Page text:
I feel scared that I have fought so long for motherhood and that I won’t feel it as I thought I would. What if, and this is the worst thing, I don't enjoy it? Its been all-consuming. It has become what I am about. I’ve always felt I was a mum, its taken so much to accept years of not being one, but not being a good one I think would destroy my heart all over again. I'm scared of feeling happy, as if that somehow leads to everything being taken away again. Its a defence mechanism, which worked for me during my TTC years, but maybe its time to let that go. I'm so scared of being so broken again. Mending a broken soul has taken a lot more than I ever thought. I need to re-learn how to be ok with hope and joy.




Things are (hopefully🤞) about to change 180 degrees for me, or 360....depending on whether you view this as me changing direction or just starting a brand new cycle. What I’ve longed for I shall have although very differently to how I had imagined. As the butterflies are intensifying I realise I need to make time for my emotions, not push them aside to be dealt with ‘later’. I need to forgive myself for how I feel. Infertility has been hard. Triggers are hard. It turns out adoption is a trigger also and I need to forgive myself for that.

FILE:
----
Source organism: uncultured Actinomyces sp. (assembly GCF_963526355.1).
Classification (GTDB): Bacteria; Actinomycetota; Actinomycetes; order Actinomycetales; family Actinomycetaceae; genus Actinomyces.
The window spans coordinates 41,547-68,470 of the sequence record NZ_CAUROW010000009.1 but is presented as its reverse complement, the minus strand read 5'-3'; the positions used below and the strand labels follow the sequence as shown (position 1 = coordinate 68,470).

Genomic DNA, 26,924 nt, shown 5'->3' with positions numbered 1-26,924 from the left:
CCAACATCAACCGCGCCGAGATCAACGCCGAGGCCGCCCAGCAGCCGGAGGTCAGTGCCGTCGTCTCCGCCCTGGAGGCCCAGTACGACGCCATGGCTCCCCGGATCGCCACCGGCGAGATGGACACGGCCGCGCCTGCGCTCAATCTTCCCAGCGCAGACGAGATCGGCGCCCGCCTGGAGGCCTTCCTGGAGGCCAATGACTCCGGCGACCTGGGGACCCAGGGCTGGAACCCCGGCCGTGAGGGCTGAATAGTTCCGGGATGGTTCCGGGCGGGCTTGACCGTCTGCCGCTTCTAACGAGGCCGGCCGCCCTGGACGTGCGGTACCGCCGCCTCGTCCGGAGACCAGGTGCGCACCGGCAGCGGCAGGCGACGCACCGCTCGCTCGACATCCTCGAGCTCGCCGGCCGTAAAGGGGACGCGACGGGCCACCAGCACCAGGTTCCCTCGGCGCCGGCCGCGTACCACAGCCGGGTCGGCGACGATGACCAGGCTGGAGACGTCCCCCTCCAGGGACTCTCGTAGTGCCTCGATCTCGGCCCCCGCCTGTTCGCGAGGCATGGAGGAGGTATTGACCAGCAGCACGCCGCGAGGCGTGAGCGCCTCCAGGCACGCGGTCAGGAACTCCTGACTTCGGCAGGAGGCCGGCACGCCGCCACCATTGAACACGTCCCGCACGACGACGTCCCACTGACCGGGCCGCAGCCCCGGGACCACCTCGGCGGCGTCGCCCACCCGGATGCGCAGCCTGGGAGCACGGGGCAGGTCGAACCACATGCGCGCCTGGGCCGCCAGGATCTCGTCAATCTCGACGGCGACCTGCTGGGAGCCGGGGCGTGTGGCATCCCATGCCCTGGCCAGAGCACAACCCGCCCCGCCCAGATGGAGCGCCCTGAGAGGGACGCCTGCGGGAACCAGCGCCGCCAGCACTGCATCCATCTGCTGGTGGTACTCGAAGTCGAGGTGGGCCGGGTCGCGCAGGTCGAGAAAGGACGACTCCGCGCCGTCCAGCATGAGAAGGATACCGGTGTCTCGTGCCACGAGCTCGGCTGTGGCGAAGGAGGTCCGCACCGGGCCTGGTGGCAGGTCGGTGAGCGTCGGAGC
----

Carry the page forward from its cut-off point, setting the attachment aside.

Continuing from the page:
I shall pick myself up, dust myself down, work on that wellbeing. I am moving forwards. I shall embrace the excited butterflies and try to relinquish my denial of joy in a bid to protect my heart.


Time to redefine myself once more, this time, as a mum ❤

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  • Nicole

This week is Fertility Week. It has triggered a lot of things within me. Anger at my infertility. Sadness at the loss of my babies. Also a lot of anger at the lack of information I was given. But mostly a desire to change things for other girls and women. There is still so much secrecy around fertility and infertility.